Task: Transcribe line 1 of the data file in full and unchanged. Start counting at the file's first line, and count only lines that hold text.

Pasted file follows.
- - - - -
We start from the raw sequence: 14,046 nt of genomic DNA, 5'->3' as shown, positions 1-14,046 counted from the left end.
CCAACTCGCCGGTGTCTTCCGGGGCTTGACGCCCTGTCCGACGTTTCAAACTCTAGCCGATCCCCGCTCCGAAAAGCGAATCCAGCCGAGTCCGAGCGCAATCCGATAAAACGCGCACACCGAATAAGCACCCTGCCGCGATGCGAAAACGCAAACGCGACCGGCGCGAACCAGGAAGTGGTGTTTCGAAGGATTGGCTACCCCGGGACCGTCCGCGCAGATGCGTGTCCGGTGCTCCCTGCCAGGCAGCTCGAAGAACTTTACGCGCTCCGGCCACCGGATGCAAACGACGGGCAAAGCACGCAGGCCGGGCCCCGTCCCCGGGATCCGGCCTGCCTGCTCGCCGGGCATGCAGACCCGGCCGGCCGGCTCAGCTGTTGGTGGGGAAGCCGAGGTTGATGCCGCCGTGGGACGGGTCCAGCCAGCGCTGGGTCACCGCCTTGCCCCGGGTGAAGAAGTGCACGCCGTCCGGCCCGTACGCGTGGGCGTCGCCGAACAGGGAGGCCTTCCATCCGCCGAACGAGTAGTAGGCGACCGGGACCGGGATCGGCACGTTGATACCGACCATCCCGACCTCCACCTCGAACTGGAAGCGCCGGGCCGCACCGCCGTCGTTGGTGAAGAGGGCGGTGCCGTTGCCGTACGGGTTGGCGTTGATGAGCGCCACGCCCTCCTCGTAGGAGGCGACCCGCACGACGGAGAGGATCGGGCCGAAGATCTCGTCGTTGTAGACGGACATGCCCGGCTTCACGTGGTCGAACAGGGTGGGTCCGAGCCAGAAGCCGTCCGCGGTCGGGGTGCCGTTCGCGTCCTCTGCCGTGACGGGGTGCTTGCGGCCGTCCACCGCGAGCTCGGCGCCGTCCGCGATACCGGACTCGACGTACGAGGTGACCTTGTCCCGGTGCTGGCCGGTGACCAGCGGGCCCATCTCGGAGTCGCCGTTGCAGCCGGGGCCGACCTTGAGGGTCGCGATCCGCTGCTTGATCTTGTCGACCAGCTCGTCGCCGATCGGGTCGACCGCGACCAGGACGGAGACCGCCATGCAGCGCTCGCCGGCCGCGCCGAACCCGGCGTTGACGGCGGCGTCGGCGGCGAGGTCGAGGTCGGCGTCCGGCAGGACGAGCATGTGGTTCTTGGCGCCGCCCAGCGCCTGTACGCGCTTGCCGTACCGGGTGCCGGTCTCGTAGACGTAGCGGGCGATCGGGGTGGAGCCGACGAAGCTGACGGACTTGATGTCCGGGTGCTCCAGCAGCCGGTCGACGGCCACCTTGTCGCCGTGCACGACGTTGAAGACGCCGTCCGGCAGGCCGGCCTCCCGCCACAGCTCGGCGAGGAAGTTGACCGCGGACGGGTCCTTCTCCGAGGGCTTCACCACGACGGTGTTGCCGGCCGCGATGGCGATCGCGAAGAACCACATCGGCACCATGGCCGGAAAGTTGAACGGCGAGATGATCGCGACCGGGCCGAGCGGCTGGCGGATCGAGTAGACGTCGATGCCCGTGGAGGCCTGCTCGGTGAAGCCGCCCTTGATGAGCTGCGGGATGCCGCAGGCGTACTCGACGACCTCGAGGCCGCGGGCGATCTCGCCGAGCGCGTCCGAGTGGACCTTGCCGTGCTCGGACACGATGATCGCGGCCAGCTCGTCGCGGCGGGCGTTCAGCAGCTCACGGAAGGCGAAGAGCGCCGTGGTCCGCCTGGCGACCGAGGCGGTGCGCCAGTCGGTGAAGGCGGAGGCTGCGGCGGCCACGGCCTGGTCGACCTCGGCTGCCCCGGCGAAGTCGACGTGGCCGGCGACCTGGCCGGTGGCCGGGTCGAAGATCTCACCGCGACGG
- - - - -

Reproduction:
We start from the raw sequence: 14,046 nt of genomic DNA, 5'->3' as shown, positions 1-14,046 counted from the left end.